Picture of the Week

19 December 2018

Week 50: Jijona, El Campello, Santa Pola

Filed under: — Administrator @ 07:00

It was a week with work but also lots of cycling. And the Christmas season is in full swing, albeit in a low-key sort of manner for us.

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On the first Sunday of the week, I cycled to Jijona to have a look at the town’s Feria de Navidad. The main street of the town was turned into a long Christmas market:
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On one end of the street stands Jijona’s official Christmas tree, in front of the town hall. Lots of family pictures were taken this afternoon:
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Although this young couple were interested in other things:
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Jijona’s main claim to fame is its turrón, a bar made of nougat, sugar and other flavours. It is a protected geographical indication and exists in two main varieties, the hard turrón de Alicante and the soft turrón de Jijona, both of which are actually made in Jijona. In the Christmas fair there were many different versions on offer. I bought some from this stand and took it home in my bicycle handlebar bag:
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As is usually the case with this kind of events, people invariably end up in the local bars:
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Just on the southern edge of Jijona another Christmas tradition was on display, a large nativity scene set in a natural setting, a rock face above a dry river bed. It seems that the whole town comes to look:
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Especially parents with children:
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And this is what they were viewing:
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I kept going to the beach to look at the morning sky. This is Monday morning, looking north towards Benidorm:
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Looking east over the Mediterranean:
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A couple of doggie pictures. This sad-looking little creature was waiting for its human in the vestibule of the Consum supermarket:
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My daughter has recently moved to an apartment a bit outside the city, very close to my office. She shares it with a couple of Italian friends, one of whom has brought a cute dog into the household:
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On Thursday some of the Danes in the office gathered for our traditional Christmas lunch; compared to a Christmas lunch in Denmark, it was low key, held in our office restaurant, and the food was not Danish. But we had akvavit:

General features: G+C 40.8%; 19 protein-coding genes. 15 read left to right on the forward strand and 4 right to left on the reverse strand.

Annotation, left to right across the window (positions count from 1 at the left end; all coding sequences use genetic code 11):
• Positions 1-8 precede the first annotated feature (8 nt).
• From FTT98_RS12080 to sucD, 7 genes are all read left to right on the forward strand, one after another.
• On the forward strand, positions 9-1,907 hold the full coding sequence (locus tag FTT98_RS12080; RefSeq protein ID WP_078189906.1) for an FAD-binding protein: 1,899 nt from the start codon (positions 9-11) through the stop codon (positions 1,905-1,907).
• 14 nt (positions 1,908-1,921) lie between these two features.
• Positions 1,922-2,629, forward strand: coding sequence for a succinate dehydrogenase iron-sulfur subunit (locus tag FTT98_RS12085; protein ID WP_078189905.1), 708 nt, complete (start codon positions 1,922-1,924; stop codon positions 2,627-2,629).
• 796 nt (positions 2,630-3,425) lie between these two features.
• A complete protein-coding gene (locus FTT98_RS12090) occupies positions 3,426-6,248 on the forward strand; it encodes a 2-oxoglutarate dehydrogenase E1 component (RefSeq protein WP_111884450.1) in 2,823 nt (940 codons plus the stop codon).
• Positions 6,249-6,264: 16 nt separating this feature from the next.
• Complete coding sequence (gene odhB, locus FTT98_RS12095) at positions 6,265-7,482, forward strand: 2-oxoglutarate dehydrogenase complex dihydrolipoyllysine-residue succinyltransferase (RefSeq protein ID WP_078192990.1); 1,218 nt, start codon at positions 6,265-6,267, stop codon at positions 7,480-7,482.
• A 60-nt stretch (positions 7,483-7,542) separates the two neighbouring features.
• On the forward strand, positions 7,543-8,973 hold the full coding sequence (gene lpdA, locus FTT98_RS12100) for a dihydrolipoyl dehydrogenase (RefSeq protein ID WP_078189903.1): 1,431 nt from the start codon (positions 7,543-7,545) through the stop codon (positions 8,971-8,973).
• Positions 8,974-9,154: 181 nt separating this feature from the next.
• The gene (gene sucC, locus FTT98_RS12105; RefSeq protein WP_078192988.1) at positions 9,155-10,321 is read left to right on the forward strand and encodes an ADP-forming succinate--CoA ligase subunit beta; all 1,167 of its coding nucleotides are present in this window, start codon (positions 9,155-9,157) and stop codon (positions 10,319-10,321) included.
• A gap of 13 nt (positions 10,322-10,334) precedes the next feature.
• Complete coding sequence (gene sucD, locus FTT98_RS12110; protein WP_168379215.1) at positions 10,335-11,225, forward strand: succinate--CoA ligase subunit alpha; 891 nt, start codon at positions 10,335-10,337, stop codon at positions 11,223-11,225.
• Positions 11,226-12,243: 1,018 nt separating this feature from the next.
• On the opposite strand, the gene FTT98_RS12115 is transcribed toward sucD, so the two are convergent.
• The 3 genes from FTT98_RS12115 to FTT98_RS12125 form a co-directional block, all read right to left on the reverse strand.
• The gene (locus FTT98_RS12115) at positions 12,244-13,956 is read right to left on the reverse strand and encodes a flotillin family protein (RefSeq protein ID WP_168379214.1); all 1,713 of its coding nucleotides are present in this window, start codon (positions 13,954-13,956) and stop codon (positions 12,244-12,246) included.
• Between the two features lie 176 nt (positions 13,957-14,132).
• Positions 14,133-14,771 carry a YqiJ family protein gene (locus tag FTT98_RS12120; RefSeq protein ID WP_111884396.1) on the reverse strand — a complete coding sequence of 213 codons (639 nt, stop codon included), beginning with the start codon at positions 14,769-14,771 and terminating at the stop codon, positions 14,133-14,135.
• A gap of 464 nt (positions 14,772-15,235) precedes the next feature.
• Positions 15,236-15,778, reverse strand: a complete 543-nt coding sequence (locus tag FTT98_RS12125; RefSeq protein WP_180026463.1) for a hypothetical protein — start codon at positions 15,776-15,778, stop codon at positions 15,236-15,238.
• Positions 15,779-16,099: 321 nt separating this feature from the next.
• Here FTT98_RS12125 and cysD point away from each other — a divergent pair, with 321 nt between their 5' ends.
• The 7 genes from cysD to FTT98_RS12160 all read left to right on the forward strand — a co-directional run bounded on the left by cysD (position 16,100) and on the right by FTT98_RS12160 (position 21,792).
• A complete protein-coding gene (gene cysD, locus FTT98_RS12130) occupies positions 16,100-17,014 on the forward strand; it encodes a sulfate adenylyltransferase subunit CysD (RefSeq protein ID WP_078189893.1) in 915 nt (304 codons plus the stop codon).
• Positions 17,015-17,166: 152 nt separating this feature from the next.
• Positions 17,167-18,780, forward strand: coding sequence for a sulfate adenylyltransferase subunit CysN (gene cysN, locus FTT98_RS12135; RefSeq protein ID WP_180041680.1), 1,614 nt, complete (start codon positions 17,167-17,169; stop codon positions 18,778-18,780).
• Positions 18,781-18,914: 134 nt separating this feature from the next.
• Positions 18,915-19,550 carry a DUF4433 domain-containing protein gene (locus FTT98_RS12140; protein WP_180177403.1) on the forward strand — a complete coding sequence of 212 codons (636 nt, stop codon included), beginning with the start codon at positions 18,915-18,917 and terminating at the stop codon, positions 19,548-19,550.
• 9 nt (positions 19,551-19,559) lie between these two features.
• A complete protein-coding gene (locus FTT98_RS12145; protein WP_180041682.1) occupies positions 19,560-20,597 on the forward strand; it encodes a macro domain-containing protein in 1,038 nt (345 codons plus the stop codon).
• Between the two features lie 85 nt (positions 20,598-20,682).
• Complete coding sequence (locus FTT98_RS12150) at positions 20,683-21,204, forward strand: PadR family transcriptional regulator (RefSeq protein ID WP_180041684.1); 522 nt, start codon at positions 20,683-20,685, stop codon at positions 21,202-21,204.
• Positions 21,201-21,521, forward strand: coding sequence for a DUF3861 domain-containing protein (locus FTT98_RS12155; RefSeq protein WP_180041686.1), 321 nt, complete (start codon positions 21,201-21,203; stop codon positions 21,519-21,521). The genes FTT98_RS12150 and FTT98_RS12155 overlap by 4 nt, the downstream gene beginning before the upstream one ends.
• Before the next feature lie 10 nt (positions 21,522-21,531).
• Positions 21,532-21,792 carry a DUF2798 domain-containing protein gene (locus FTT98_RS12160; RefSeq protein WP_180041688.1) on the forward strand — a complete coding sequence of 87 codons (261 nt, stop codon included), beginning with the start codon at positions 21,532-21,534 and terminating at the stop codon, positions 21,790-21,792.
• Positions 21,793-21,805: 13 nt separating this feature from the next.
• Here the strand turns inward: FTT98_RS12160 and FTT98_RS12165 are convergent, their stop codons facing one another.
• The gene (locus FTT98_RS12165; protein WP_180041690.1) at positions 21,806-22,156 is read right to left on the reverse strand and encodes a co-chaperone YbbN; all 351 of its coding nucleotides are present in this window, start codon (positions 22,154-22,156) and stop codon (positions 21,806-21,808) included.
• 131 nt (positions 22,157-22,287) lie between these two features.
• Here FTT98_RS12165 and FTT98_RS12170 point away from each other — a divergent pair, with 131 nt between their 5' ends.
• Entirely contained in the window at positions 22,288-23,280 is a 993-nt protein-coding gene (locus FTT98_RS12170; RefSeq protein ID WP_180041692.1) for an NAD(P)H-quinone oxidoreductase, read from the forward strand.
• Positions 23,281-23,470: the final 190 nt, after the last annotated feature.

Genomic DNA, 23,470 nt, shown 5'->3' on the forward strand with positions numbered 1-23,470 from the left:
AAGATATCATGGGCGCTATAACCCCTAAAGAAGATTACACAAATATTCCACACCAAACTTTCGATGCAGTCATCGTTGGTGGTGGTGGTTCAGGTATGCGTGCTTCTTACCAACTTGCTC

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Birgit serves akvavit:
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Birgit smiles at me:
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My main dish, lamb:
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Friday morning, back on the beach:
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During the night a cold front enveloped the Iberian peninsula, and some moisture came in from the Atlantic. While here in Alicante we stayed dry and above freezing, one did not have to look far to see a sign of winter. This was the view from my office around noon on Friday (by Saturday the snow on Sierra de Aitana was gone):
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Another sign of winter is that chestnuts and churros stands appear in the centre of town:
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Early on Saturday, I drove to the fishing harbour in El Campello, at the northern end of the town, about 4 km from my house. This is the view of the main beach promenade from the harbour:
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The part of the harbour where the fishing boats are is normally closed to the general public, but on this Saturday morning the gate was open, and I took advantage of the opportunity to take a walk among the boats and the nets:
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Even though the sun was shining and the temperature was pleasant, the sign on the auction house announces the cancellation of the day’s fish auction due to bad weather:
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It was probably too windy for these small boats to go out on the open sea. So I walked around a bit, taking in the details:
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On the beach promenade near the harbour, the restaurants were still closed but the customers were already waiting outside:
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Later on Saturday, I cycled south to Santa Pola, a town about 25 km south of Alicante and an important fishing harbour as well. As in El Campello, the fishing boats were in the harbour and the nets were laid out to dry:
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Mending:
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On the way home, I passed this rather spectacular ruin in the beachfront community, Arenales del Sol:
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The billboard explains that the construction has been stopped by the ministry of the environment. It turns out that someone bought an old hotel and started renovating it; but in the process, the company enlarged the building and in effect transformed the project from renovation to new construction, something that was illegal according to the law that governs the use of coasts. So in the winter of 2017, the company was ordered to demolish the building, and since then it has stood on the promenade as an ugly eyesore while the wheels of Spanish justice grind (slowly, presumably):
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